In my app, a person can have a variable amount of lists they've created. Each of these lists can have their very own color scheme. In the view where all the lists are shown that the user has created, I figure I'd give the user cues as to what each color scheme of each list is by coloring that particular cell with it's color scheme.

Looks fine if every list has the same colour scheme:

But then this it what it looked like when you have several different lists with several different color schemes (prepare yourselves…):

Needless to say it's a mess. Do you UX gurus have any advice as to how I can show the user "Hey, this list has this color scheme" when viewing this page without coloring the whole cell. I've looked awhile on pttrns but can't find something that looks good.

  • Let's start with the reasoning why every list has their own theme?
    – Jawa
    Commented Jan 5, 2014 at 22:19

3 Answers 3


You could use color somewhere along the edge or corner of the box as a simple status indicator. A nice example is the new GMail mobile app:

GMail Mobile

A useful additional feature will be checkbox icons of the same color along the top that the user can use to filter lists by color.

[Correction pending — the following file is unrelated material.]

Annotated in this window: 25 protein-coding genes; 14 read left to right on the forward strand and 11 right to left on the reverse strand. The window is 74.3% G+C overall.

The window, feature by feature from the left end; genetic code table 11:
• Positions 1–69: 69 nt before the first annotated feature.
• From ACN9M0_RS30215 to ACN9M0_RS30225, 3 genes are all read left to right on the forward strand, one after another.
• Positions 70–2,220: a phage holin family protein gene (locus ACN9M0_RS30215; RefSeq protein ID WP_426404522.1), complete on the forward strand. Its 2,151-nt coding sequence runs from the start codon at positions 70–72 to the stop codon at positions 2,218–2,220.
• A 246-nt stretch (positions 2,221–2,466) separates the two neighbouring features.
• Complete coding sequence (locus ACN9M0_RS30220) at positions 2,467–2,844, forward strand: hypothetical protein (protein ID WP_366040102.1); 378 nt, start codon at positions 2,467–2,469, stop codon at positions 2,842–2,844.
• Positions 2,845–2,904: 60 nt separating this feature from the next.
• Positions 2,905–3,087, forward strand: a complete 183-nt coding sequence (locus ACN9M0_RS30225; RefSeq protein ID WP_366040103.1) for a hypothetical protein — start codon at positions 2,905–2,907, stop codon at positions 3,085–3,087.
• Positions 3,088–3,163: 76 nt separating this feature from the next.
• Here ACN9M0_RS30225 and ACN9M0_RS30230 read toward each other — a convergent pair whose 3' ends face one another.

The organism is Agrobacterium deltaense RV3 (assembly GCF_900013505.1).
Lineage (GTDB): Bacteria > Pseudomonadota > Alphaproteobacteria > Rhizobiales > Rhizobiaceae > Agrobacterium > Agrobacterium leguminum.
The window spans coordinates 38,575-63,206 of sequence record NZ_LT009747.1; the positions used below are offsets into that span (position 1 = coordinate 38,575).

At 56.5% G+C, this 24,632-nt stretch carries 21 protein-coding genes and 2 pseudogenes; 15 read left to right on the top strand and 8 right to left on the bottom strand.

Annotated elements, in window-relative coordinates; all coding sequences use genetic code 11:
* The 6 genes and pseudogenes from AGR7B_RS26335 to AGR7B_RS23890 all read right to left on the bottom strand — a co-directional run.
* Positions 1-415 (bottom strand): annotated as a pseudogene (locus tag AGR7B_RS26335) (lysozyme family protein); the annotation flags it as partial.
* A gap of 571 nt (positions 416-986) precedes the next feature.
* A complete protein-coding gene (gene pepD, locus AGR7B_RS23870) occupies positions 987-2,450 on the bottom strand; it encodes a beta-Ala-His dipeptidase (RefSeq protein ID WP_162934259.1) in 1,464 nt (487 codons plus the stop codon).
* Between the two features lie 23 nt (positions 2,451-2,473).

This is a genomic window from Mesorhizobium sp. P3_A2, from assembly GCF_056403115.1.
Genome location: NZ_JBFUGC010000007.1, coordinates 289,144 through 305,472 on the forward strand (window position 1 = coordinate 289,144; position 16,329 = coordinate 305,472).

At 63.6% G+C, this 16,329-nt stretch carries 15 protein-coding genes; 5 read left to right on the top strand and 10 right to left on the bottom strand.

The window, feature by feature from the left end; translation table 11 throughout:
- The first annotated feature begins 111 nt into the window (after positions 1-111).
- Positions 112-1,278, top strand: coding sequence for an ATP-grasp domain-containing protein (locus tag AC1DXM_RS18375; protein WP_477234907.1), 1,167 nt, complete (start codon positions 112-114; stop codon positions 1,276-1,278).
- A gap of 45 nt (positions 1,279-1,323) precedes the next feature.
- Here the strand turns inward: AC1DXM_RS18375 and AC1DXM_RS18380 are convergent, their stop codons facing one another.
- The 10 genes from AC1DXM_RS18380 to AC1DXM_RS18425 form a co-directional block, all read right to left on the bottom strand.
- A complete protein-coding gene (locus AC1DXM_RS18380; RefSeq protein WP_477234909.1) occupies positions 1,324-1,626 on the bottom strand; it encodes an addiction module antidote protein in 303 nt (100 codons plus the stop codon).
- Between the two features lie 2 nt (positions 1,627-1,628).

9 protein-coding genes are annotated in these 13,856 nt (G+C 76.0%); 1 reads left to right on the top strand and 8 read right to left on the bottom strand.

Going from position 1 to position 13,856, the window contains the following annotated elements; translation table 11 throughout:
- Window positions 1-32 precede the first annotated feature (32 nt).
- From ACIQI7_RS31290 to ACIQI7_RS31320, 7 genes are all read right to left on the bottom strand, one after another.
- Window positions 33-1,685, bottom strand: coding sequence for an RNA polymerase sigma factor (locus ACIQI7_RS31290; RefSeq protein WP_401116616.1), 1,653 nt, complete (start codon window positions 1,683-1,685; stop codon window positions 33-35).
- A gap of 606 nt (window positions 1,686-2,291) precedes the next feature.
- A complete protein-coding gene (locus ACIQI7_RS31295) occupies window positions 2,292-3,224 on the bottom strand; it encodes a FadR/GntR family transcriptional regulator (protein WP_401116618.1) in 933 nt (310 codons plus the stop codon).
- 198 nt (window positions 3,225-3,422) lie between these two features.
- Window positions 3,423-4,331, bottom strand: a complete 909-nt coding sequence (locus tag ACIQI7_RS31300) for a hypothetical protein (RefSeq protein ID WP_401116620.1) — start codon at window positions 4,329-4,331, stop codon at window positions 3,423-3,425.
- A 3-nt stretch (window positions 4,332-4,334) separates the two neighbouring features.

Color Filters


In your list of lists, you use way too much color as indicator. You are using the underlying list color scheme when you should use the current list color scheme. That's why this second design not only look awful, but is harder to read too.

A list should use the same color scheme on every element. Title have color one, border have color two, background have color three etc. These colors represent an attribute in the list, and your list color scheme is also an attribute of the list.

To visualize the list color scheme I'd make use of category color which is used in Apple, Microsoft and Google calendars. It doesn't stop you from using two colors instead of one, but it doesn't destroy the design of you list of lists.

Here is one example:

enter image description here

You could replace the star with a letter, and assign a color to it to represent that list foreground color.


Perhaps you could offer some progressive disclosure here by shading a corner of the list box with the appropriate color or use a color gradient towards the end of the box.

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